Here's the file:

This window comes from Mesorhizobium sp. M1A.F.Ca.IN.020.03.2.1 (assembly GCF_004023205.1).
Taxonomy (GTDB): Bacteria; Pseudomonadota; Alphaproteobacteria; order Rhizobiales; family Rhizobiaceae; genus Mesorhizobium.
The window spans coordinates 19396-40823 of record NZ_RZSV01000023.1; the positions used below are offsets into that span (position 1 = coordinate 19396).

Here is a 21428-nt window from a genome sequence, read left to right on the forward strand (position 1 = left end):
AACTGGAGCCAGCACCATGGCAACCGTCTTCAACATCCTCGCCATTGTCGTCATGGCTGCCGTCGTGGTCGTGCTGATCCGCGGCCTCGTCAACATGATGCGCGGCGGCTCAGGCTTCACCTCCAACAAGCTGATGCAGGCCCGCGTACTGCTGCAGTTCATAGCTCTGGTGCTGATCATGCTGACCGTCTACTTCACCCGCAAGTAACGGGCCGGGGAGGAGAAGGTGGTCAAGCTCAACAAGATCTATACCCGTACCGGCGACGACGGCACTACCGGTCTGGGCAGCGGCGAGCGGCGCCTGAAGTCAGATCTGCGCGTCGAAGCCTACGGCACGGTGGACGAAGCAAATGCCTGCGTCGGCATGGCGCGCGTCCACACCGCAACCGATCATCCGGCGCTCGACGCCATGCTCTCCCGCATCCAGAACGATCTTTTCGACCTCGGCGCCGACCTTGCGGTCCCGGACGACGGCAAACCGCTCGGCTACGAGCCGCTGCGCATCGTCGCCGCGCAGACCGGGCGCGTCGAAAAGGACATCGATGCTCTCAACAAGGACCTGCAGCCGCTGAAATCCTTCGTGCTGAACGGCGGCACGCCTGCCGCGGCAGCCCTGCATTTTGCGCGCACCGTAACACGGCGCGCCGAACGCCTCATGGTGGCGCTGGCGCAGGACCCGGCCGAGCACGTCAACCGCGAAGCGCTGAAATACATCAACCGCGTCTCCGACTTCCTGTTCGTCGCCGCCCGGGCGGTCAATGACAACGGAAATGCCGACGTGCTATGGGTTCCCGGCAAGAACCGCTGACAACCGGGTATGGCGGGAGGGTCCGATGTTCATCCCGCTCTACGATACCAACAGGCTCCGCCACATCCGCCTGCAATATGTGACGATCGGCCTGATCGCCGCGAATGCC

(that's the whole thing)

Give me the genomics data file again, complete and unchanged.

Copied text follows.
This window comes from Mesorhizobium sp. M1A.F.Ca.IN.020.03.2.1 (assembly GCF_004023205.1).
Taxonomy (GTDB): Bacteria; Pseudomonadota; Alphaproteobacteria; order Rhizobiales; family Rhizobiaceae; genus Mesorhizobium.
The window spans coordinates 19396-40823 of record NZ_RZSV01000023.1; the positions used below are offsets into that span (position 1 = coordinate 19396).

Here is a 21428-nt window from a genome sequence, read left to right on the forward strand (position 1 = left end):
AACTGGAGCCAGCACCATGGCAACCGTCTTCAACATCCTCGCCATTGTCGTCATGGCTGCCGTCGTGGTCGTGCTGATCCGCGGCCTCGTCAACATGATGCGCGGCGGCTCAGGCTTCACCTCCAACAAGCTGATGCAGGCCCGCGTACTGCTGCAGTTCATAGCTCTGGTGCTGATCATGCTGACCGTCTACTTCACCCGCAAGTAACGGGCCGGGGAGGAGAAGGTGGTCAAGCTCAACAAGATCTATACCCGTACCGGCGACGACGGCACTACCGGTCTGGGCAGCGGCGAGCGGCGCCTGAAGTCAGATCTGCGCGTCGAAGCCTACGGCACGGTGGACGAAGCAAATGCCTGCGTCGGCATGGCGCGCGTCCACACCGCAACCGATCATCCGGCGCTCGACGCCATGCTCTCCCGCATCCAGAACGATCTTTTCGACCTCGGCGCCGACCTTGCGGTCCCGGACGACGGCAAACCGCTCGGCTACGAGCCGCTGCGCATCGTCGCCGCGCAGACCGGGCGCGTCGAAAAGGACATCGATGCTCTCAACAAGGACCTGCAGCCGCTGAAATCCTTCGTGCTGAACGGCGGCACGCCTGCCGCGGCAGCCCTGCATTTTGCGCGCACCGTAACACGGCGCGCCGAACGCCTCATGGTGGCGCTGGCGCAGGACCCGGCCGAGCACGTCAACCGCGAAGCGCTGAAATACATCAACCGCGTCTCCGACTTCCTGTTCGTCGCCGCCCGGGCGGTCAATGACAACGGAAATGCCGACGTGCTATGGGTTCCCGGCAAGAACCGCTGACAACCGGGTATGGCGGGAGGGTCCGATGTTCATCCCGCTCTACGATACCAACAGGCTCCGCCACATCCGCCTGCAATATGTGACGATCGGCCTGATCGCCGCGAATGCC